27 Facts About Bhopal State


Bhopal State was an Islamic principality founded in the beginning of 18th-century India by the Afghan Mughal noble Dost Muhammad Khan.

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Bhopal State was founded in 1707 CE by Dost Mohammad Khan, a Pashtun soldier in the Mughal army, who became a mercenary after the Emperor Aurangzeb's death and annexed several territories to his fiefdom.

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Some Islamic revival activities of the Bhopal state were met with disapproval by the British authorities.

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State of Bhopal was established by Dost Mohammad Khan, a pashtun soldier in the Mughal Army.

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Bhopal State annexed several other territories in Malwa to his state.

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Bhopal State became a British protectorate in 1818 after the Third Anglo-Maratha War and was ruled by the Orakzai descendants of Dost Mohammad Khan until 1949, when it was annexed by the Dominion of India after a popular revolt against the ruling dynasty.

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Marathas conquered several nearby states, including Indore to the west and Gwalior to the north, but Bhopal remained a Muslim-ruled state under Dost Mohammed Khan's successors.

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Bhopal State built gardens and barracks for British guests and soldiers in Jahangirabad.

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In 1778, during the First Anglo-Maratha War, when the British General Thomas Goddard campaigned across India, Bhopal was one of the few states that reached out to the British.

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The Nawab of Bhopal State petitioned in vain to be received under British protection.

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Bhopal State remained a friend of British Government during the British Raj in India.

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In February–March 1818, Bhopal became a princely state in British India as a result of the Anglo-Bhopal treaty between the East India Company and Nawab Nazar Muhammad.

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Bhopal State declared that her 2-year-old daughter Sikander will follow her as the ruler.

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Bhopal State cared very well for her subjects and took her dinners only after receiving the news every night that all her subjects had taken meals.

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Bhopal State built the Jama Masjid and her beautiful palace the 'Gohar Mahal' in Bhopal.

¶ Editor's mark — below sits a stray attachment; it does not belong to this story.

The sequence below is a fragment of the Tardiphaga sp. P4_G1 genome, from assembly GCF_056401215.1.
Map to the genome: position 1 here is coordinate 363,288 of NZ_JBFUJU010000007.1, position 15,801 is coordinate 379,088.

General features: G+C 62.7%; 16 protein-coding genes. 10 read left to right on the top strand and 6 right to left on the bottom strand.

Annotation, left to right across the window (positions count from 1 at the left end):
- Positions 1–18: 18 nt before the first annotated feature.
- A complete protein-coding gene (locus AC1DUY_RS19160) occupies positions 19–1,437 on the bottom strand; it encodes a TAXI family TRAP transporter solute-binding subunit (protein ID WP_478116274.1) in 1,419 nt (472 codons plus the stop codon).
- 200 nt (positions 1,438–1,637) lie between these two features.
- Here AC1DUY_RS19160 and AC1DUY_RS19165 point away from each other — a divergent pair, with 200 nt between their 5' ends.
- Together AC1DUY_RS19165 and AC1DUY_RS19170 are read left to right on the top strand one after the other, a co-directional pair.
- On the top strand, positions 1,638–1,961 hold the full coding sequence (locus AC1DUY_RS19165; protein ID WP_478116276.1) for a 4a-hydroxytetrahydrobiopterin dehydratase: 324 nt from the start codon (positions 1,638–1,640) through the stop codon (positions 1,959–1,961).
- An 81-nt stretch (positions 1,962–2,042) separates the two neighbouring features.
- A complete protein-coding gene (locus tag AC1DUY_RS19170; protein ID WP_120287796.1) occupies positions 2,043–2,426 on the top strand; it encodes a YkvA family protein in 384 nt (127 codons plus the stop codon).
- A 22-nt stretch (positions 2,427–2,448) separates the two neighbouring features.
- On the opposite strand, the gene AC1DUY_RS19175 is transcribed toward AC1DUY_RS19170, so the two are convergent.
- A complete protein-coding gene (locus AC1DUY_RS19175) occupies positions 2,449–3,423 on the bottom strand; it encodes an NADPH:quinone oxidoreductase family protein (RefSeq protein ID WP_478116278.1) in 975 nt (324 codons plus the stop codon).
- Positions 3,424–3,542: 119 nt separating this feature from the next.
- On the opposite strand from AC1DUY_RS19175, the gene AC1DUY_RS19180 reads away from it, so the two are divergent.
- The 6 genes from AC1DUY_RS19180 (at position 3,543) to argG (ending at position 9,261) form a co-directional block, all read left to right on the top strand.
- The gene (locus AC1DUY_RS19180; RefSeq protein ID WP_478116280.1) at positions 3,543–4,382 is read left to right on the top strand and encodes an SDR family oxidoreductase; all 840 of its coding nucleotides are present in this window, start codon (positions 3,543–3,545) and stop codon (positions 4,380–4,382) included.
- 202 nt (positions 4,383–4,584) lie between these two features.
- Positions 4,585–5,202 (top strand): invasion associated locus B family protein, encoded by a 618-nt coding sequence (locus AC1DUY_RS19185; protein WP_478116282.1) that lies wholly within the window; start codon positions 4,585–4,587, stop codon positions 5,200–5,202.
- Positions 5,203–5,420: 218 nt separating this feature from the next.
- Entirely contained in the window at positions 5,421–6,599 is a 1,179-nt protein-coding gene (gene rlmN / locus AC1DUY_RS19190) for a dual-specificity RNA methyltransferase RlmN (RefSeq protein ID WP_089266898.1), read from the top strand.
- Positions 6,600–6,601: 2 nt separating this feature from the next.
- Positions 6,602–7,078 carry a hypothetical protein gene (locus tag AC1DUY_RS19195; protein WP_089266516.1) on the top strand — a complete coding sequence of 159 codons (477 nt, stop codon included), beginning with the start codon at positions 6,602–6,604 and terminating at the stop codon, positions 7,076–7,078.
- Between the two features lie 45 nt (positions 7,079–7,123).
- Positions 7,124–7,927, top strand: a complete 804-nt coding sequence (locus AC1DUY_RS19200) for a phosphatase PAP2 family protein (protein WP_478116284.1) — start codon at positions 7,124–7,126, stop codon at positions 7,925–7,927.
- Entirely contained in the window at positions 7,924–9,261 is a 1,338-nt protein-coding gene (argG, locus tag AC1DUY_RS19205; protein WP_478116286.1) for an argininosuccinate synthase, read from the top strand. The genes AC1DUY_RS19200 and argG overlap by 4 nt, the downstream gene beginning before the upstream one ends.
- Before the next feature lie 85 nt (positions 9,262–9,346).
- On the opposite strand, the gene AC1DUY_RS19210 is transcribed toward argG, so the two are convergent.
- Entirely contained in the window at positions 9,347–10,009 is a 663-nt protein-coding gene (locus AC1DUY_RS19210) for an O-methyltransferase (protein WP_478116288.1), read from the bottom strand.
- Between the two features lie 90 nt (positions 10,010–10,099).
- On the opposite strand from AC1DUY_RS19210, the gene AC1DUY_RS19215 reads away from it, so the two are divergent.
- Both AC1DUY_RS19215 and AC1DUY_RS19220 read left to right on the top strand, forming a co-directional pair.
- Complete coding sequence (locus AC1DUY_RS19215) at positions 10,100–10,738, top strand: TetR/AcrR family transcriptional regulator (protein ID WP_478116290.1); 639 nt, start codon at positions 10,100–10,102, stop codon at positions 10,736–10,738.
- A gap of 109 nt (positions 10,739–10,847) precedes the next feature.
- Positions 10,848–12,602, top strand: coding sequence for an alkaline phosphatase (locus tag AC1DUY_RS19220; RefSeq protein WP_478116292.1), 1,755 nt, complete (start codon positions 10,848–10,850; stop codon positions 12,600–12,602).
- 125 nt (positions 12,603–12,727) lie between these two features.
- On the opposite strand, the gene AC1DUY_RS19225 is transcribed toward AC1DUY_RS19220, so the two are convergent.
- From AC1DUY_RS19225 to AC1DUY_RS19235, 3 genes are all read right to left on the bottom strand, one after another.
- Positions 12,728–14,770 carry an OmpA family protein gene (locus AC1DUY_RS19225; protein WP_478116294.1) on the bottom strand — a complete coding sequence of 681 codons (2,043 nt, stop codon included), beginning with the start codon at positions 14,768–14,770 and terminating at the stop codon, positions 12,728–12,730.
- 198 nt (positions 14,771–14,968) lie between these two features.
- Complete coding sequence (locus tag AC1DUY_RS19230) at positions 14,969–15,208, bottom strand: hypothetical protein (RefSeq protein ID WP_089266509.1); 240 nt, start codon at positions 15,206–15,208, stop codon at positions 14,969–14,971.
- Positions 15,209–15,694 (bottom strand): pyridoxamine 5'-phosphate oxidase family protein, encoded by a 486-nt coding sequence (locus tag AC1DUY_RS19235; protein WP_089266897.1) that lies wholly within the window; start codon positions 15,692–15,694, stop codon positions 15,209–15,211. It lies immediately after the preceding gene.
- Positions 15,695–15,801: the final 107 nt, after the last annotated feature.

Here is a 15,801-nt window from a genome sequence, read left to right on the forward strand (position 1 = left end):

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Bhopal State ruled till 1837 when she died having adequately prepared her daughter for ruling the state.

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Bhopal State was trained in the martial arts, and fought many battles during her reign.

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Bhopal State did a lot of public welfare too – she built roads and reconstructed the fort.

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Bhopal State required undertakings from the balahi and patel of every village, to report any violations to the concerned thana.

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Bhopal State published a pamphlet from Sikandari press, denying the charges of British interference in the religious affairs of Hindus and Muslims.

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Bhopal State built a vast mini-city, called Shahjahanabad after her.

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Bhopal State built many other beautiful buildings as well, including Ali Manzil, Amir Ganj, Barah Mahal, Ali Manzil, Be nazir Complex, Khawasoura, Mughalpura, Nematpua and Nawab Manzils.

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Bhopal State had her own palace Sadar Manzil ; yet preferred the quiet and serene environment at the outskirts of the city.

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Bhopal State developed her own walled mini-city, named Ahmedabad after her late husband.

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Bhopal State was the first president of the All India Conference on Education and first chancellor of the Aligarh Muslim University.

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Later, in February 1949, the political detainees were released and the Nawab Bhopal State had to sign the agreement for merger on 30 April 1949.

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The new Bhopal State was declared a "Part C" state, governed by a chief commissioner appointed by the President of India.

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